And since this one is really all about the first-mover disadvantage, none of the large firms seem keen to seize it.

When not dealing with LLP queries the local bar councils seem a bit more active. In Maharashtra, the youngest member has an ambitious agenda to kick the bar council into the 21st century, at least as far as technology goes.

Politics and disputes continue in the Delhi bar council, where one almost-member brought a writ petition challenging hereditary succession after the previous chairman passed away last month. On an unrelated front Luthra partner Vijay Sondhi has been waging a letter-writing campaign to urge the bar council out of the "mess" it is in.

In deals country, the big news this week was that Luthra has tied with Amarchand at the top of this financial year's first quarter IPO league table - unprecedented?

Meanwhile, Platinum Partners has stepped up in Mumbai with a senior lawyer hire from White & Case. And Kochhar & Co has held a party with two new Saudi and UAE alliance firms. In light of international firms' office closing sprees in the region, one would love to ask how much business can currently be coming out the Middle East. Unfortunately neither Kochhar & Co nor the alliance firms were available for comment when contacted.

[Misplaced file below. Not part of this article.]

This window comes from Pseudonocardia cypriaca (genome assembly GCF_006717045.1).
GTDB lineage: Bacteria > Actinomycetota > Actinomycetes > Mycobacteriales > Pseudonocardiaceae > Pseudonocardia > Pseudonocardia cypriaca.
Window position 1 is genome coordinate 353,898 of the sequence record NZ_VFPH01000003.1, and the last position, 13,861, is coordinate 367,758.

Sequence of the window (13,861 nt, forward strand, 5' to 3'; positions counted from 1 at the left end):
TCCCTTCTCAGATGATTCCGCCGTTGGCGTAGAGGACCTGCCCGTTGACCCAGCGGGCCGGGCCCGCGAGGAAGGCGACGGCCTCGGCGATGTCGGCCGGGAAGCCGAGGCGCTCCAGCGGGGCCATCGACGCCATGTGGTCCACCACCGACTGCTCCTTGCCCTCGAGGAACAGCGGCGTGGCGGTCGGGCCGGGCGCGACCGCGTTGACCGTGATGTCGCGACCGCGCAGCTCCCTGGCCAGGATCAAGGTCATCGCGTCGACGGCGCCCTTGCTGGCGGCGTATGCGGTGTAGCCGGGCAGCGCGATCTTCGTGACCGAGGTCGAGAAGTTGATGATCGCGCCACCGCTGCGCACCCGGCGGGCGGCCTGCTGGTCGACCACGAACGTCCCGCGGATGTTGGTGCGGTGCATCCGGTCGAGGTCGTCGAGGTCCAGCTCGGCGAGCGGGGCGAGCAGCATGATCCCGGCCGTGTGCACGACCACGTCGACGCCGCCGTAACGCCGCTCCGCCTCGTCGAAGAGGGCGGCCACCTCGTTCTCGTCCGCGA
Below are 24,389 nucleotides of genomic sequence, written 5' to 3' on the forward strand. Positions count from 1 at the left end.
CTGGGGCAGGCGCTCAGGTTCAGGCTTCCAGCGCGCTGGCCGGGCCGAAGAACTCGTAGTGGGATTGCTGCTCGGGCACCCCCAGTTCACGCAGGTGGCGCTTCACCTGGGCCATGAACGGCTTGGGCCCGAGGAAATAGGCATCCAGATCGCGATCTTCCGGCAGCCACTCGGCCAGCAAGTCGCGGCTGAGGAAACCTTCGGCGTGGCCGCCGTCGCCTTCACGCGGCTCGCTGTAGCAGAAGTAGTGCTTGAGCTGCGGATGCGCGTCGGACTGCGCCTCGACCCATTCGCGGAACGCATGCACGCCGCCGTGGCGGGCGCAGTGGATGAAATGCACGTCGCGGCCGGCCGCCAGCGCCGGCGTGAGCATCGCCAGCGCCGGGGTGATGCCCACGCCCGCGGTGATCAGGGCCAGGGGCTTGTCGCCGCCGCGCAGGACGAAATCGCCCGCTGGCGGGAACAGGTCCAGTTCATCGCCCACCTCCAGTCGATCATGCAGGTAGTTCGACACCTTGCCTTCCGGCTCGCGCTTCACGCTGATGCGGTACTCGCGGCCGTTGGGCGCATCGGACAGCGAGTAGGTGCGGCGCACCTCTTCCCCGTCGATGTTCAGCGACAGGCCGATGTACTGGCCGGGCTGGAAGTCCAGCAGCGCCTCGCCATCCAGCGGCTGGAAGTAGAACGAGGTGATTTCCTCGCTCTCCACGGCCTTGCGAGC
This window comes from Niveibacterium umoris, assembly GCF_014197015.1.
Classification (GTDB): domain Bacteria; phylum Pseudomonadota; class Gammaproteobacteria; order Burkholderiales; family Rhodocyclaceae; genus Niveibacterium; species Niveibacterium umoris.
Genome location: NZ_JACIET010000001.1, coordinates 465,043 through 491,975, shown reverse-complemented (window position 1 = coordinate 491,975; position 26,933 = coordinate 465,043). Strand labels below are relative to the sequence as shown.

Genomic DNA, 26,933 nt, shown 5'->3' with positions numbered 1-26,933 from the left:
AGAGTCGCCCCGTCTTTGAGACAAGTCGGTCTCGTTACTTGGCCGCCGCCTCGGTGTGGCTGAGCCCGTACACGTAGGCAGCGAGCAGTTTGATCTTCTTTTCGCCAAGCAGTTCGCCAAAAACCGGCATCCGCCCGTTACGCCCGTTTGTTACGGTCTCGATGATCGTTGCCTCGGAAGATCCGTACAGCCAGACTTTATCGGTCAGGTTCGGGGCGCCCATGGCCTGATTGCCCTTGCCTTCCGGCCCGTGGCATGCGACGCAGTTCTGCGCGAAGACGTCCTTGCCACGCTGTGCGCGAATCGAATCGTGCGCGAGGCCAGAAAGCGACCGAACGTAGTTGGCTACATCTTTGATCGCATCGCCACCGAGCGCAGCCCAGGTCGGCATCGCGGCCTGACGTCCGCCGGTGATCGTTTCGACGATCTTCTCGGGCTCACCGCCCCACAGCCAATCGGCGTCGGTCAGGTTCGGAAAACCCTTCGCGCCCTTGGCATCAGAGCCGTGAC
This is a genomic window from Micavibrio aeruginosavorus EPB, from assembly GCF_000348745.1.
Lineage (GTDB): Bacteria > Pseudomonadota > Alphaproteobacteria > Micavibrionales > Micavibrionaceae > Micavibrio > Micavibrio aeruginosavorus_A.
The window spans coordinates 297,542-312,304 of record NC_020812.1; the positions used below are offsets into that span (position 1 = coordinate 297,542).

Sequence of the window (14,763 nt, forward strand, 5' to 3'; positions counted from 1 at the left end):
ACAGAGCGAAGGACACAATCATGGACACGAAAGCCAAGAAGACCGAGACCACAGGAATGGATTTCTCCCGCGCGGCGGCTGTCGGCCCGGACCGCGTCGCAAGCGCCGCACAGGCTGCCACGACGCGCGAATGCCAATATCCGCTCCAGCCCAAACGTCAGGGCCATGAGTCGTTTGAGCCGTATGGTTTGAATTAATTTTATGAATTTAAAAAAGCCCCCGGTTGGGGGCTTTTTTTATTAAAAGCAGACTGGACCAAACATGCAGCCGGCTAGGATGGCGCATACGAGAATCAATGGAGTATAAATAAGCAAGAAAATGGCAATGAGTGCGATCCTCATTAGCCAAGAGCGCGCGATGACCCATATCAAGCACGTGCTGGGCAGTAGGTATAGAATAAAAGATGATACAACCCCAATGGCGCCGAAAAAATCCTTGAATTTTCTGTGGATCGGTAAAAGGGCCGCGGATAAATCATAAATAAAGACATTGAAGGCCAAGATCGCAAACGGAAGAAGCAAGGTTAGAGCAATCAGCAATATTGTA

Finally, we have also started a new section where Legally India reviews India's hottest TV show for lawyers: CNBC TV18's The Firm. Check in every week to read and watch what the top corporate lawyers think. This week Zia Mody, Cyril Shroff and others chatted about the new takeover code rules.

Comment of the week

"Each of us has a choice of displaying professionalism, empathy, integrity, civic sense and taking responsibility for being an ambassador of the profession EVERY DAY. If each of us makes a choice in favor of such a display, irrespective of financial loss or other temporary set backs, I do believe that the perceived present dominance of the pseudo-lawyer will surely but steadily come to an end," says "Tongue Firmly in Cheek" (presumably in all seriousness).

To get future newsletters straight to your inbox every Friday for free, please enter your name and email below.

Subscribe to Legally India's newsletter!